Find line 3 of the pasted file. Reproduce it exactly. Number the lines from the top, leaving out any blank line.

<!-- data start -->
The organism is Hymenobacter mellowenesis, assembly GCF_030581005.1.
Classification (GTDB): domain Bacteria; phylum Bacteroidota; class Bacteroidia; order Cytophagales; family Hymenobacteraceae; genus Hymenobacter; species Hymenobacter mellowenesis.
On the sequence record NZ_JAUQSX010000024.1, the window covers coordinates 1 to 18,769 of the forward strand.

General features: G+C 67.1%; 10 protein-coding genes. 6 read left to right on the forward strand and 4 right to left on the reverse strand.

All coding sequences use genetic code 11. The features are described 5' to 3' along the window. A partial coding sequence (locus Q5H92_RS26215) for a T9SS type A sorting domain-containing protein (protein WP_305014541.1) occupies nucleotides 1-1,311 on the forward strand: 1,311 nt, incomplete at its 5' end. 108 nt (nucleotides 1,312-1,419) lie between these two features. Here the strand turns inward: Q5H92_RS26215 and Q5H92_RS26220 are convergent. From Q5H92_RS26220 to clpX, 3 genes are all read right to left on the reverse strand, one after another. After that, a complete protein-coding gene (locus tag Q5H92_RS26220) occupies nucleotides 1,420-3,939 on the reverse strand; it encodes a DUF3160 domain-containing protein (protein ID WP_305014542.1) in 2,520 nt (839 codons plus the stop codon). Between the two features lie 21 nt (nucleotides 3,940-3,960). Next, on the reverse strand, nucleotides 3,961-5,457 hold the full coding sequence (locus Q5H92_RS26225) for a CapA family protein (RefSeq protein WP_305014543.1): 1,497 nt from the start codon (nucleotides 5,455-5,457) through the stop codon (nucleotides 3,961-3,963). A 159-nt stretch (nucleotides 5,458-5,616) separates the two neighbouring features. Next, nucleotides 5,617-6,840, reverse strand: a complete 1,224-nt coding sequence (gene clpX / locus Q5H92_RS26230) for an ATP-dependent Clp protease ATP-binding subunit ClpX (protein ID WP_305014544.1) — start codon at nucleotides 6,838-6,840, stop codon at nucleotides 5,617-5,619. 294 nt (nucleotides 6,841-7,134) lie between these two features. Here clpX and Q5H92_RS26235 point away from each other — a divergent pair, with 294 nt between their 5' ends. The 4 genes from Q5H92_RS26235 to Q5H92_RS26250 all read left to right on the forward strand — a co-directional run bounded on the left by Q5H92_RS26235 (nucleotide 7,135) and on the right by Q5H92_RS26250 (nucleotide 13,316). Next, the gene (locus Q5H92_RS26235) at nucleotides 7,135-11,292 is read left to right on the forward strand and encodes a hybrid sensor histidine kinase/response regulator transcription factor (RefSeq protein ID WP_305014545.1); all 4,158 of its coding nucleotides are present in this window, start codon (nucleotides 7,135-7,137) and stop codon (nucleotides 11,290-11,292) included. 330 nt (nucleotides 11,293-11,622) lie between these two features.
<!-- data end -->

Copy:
On the sequence record NZ_JAUQSX010000024.1, the window covers coordinates 1 to 18,769 of the forward strand.